The dream of Mardochai, which in the ancient Greek and Latin Bibles was into the beginning of the book, but was detached by St. Jerome, and put in this place.
 In the fourth year of the reign of Ptolemy and Cleopatra, Dositheus, who said he was a priest, and of the Levitical race, and Ptolemy his son brought this epistle of Phurim, which they said Lysimachus the son of Ptolemy had interpreted in Jerusalem.
 In the second year of the reign of Artaxerxes the great, in the first day of the month Nisan, Mardochai the son of Jair, the son of Semei, the son of Cis, of the tribe of Benjamin:
 A Jew who dwelt in the city of Susan, a great man and among the first of the king's court, had a dream.
 Now he was of the number of the captives, whom Nabuchodonosor king of Babylon had carried away from Jerusalem with Jechonias king of Juda:
 And this was his dream: Behold there were voices, and tumults, and thunders, and earthquakes, and a disturbance upon the earth.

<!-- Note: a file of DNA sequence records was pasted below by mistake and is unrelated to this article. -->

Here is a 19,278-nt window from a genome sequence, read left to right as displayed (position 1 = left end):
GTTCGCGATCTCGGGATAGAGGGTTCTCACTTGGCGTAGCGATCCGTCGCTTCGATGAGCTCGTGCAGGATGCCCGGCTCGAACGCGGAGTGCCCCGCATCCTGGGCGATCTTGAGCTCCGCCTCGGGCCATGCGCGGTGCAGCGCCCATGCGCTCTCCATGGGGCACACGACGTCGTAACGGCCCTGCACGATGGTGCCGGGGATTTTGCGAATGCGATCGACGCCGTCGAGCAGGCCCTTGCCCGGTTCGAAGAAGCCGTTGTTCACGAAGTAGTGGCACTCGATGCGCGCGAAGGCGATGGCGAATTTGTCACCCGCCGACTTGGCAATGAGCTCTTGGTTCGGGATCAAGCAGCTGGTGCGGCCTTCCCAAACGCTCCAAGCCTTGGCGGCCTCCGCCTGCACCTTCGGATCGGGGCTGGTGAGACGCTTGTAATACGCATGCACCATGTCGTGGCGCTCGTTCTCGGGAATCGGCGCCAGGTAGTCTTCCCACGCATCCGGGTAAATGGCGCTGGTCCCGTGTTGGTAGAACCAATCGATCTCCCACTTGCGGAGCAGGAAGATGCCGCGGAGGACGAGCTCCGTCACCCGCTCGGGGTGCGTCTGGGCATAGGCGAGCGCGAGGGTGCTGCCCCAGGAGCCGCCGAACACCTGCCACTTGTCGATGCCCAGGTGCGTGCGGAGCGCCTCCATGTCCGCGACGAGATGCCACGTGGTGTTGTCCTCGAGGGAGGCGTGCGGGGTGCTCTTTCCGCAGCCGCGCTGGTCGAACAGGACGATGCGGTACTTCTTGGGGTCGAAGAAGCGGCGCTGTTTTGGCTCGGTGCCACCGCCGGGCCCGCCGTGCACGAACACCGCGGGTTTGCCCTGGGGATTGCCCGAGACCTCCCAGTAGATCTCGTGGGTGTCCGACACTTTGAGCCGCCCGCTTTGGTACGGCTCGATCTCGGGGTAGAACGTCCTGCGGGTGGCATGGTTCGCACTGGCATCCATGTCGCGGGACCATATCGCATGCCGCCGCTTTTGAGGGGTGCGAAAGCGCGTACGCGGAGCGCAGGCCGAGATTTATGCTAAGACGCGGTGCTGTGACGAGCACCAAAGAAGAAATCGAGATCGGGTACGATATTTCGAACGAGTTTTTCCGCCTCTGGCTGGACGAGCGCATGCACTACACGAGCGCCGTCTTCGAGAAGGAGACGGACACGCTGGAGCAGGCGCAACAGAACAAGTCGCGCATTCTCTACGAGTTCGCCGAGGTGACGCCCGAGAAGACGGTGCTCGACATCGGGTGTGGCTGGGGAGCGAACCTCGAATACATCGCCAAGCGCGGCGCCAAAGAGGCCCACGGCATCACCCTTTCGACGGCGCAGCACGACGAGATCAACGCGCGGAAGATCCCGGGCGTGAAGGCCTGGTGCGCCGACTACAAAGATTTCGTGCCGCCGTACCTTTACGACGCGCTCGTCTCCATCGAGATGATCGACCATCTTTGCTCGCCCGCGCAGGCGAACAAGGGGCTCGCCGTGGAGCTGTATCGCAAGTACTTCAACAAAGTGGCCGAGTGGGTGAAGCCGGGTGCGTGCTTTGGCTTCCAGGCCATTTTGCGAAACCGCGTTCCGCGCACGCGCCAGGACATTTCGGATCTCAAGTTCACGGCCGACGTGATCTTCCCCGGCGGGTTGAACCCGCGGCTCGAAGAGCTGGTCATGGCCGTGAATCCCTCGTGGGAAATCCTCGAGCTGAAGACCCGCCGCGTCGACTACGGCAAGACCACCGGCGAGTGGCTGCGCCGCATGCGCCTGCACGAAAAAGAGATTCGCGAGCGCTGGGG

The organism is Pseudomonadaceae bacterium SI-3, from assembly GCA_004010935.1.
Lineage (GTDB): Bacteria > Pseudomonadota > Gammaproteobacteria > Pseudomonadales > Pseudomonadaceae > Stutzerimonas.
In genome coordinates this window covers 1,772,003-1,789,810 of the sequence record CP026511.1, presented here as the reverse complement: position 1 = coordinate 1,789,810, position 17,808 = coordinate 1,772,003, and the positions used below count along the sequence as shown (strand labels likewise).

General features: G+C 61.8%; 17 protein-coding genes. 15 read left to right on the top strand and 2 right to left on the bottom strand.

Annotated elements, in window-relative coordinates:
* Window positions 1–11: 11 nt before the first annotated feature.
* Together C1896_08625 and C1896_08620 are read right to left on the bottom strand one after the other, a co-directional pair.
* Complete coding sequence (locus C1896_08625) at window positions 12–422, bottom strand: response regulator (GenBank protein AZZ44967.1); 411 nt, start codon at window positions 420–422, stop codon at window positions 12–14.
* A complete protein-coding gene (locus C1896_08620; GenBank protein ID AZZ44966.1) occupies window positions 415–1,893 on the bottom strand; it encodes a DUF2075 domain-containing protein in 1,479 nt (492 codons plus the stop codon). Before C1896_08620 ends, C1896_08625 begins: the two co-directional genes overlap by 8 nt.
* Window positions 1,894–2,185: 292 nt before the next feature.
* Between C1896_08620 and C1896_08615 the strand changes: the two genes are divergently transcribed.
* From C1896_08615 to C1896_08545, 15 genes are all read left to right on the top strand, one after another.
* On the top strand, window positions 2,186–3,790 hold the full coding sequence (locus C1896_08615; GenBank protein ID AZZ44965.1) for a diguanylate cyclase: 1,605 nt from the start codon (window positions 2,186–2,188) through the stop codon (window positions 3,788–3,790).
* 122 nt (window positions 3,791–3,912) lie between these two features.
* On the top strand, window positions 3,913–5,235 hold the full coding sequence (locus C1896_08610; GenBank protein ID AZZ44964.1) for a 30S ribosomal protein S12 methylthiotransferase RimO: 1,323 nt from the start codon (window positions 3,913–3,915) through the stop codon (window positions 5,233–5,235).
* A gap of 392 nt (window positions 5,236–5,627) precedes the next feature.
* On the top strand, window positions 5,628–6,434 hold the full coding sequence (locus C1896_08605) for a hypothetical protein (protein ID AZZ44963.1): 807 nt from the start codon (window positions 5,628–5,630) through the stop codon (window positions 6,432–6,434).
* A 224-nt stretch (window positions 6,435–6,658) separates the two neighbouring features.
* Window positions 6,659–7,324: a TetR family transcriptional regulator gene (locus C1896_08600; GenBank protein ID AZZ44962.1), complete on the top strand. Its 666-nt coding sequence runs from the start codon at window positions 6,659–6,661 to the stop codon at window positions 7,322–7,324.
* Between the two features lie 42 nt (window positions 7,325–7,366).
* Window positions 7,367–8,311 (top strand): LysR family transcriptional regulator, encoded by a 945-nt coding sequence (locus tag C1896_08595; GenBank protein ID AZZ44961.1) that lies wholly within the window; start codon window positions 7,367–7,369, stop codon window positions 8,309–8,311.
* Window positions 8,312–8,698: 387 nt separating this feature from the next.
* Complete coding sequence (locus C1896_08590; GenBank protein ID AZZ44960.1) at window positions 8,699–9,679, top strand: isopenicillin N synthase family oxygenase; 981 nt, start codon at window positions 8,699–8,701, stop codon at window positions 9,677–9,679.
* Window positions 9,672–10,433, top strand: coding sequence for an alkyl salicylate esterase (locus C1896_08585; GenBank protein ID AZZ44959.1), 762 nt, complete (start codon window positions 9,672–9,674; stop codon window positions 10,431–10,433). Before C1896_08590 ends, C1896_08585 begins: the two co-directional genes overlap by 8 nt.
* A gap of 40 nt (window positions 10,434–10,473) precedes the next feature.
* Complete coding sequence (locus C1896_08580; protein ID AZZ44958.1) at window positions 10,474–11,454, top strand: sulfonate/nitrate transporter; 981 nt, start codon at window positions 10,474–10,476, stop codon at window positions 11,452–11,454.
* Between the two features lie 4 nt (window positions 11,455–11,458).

And behold two great dragons came forth ready to fight one against another.
 And at their cry all nations were stirred up to fight against the nation of the just.
 And that was a day of darkness and danger, of tribulation and distress, and great fear upon the earth.
 And the nation of the just was troubled fearing their own evils, and was prepared for death.
 And they cried to God: and as they were crying, a little fountain grew into a very great river, and abounded into many waters.
 The light and the sun rose up, and the humble were exalted, and they devoured the glorious.
 And when Mardochai had seen this, and arose out of his bed, he was thinking what God would do: and he kept it fixed in his mind, desirous to know what the dream should signify.